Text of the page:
Jemele Hill Outs Jerry Jones in Controversial Photo Making Rounds Online

by Xara Aziz
Voiced by Amazon Polly

Former ESPN host Jemele Hill is making her opinion known after an old photo of Dallas Cowboys owner Jerry Jones has surfaced. In the image, Jones is seen among a White mob trying to prevent Black students from integrating into an Arkansas high school. The Washington Post broke the story.

“Guessing Jerry Jones isn’t the only NFL owner who has something like this in his past. The wild part is the expectation that Black people are just supposed to naively trust that white people who were once eager participants in the dark parts of history magically have evolved,” Hill tweeted about the image.

In the past, Jones admitted that he was present at the incident but did not participate in the event. He told the Washington Post that he was there out of curiosity, and not because he agreed with what the event was about.

“I don’t know that I or anybody anticipated or had a background of knowing … what was involved. It was more a curious thing,” he said. His interview with the Post was to participate in a historical documentation the publication was producing.

Sports analysts also note that Jones has never hired a Black coach in the 33 years he has owned the Cowboys.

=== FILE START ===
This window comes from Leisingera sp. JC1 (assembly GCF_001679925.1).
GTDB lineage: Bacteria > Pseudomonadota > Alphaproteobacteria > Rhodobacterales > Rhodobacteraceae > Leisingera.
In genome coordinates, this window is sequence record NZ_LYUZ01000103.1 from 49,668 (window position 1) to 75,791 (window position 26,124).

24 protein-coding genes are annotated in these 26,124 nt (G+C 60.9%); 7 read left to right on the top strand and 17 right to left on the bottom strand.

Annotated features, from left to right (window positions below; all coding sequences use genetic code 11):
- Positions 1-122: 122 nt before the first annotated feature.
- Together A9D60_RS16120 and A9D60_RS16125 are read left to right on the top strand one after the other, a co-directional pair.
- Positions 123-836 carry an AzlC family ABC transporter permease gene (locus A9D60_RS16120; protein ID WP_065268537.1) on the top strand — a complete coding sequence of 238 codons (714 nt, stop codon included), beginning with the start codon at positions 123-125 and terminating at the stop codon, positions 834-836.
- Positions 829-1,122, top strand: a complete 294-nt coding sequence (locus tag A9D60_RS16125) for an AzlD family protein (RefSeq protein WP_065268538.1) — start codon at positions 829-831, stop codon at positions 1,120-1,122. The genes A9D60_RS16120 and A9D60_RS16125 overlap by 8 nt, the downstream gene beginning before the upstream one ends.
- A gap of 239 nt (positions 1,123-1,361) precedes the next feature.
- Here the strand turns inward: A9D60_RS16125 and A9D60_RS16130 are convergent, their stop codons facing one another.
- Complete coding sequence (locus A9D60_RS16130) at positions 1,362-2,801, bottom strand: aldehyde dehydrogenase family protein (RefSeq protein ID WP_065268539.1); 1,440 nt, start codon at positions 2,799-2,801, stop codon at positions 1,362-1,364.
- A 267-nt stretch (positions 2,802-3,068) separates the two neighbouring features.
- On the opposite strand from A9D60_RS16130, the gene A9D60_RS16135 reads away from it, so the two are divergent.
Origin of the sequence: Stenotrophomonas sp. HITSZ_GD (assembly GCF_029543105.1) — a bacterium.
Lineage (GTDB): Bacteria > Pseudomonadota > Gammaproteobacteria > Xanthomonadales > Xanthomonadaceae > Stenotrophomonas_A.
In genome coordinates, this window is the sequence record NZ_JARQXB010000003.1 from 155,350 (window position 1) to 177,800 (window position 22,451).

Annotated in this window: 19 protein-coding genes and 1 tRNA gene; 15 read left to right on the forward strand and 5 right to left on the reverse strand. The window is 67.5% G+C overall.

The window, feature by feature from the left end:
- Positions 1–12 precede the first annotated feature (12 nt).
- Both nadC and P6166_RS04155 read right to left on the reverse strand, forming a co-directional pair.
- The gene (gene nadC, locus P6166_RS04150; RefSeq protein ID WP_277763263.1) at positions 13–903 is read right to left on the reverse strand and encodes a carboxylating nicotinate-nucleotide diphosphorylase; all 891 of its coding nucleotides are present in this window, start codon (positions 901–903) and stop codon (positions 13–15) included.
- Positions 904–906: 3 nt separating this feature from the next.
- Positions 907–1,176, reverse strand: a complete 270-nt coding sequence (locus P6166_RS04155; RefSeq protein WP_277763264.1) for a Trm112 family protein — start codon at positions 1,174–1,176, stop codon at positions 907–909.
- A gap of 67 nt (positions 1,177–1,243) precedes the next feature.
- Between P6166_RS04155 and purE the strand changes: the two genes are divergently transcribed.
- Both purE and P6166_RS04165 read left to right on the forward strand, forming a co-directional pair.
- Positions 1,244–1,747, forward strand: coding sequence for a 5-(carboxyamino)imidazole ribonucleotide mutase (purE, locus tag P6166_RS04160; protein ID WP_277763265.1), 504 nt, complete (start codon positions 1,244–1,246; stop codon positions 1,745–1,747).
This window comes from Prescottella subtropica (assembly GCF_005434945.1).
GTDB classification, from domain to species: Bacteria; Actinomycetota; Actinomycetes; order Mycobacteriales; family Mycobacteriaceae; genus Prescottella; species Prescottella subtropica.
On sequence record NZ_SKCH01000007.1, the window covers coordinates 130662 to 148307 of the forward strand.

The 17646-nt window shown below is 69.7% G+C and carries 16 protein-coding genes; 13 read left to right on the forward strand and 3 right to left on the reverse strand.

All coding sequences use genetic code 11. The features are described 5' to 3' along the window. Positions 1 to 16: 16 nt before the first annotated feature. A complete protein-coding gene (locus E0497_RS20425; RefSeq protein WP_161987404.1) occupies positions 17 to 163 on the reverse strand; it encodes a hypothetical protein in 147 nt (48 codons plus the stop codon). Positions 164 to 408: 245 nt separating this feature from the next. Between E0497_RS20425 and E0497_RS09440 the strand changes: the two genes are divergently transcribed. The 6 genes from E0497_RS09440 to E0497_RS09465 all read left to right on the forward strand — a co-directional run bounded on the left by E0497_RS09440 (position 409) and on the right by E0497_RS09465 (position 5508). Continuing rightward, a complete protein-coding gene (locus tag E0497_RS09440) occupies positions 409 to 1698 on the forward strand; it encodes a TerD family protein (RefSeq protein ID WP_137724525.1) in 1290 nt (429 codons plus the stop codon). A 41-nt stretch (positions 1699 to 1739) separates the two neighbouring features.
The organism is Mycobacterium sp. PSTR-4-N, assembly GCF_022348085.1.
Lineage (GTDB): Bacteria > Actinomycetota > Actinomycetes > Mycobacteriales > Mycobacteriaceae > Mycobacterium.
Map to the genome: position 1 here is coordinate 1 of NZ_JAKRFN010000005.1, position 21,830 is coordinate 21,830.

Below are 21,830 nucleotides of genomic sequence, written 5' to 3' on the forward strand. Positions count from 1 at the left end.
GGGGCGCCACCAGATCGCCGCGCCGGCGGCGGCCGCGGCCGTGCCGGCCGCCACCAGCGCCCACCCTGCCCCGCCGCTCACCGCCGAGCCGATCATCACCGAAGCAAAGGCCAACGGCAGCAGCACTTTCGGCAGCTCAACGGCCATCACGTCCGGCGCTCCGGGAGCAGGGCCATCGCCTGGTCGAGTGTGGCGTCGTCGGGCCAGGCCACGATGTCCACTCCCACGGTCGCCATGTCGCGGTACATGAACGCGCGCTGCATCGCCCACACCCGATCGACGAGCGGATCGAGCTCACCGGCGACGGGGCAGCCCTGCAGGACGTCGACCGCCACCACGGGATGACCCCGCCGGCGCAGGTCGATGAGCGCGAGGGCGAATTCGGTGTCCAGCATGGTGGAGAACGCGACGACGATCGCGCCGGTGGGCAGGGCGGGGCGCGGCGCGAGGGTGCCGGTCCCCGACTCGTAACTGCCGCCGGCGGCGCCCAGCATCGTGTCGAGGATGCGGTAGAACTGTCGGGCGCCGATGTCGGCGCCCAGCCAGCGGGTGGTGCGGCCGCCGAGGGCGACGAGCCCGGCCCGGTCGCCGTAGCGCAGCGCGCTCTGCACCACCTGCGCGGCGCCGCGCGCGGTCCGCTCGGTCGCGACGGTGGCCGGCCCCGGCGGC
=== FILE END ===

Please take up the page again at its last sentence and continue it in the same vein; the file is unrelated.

The NFL executive has been in the limelight in the past specifically as it related to social justice issues in the NFL.

Initially, he knelt with players at the height of the Colin Kaepernick controversy during the national anthem to show support of the former 49ers quarterback, but he later reneged on his actions and supported players who didn’t kneel because he thought kneeling “disrespected the flag.”

In a 2013 video that surfaced in 2017, Jones was recorded saying “Jennifer, congratulations on the wedding. Now, you know he’s with a black girl tonight, don’t you?” He made the remarks after a woman named Jennifer recently got engaged to a player on his team.  

He has since apologized for his remarks. “That comment was inappropriate,” Jones told the Star-Telegram. “It’s not who I am, and I’m sorry.”

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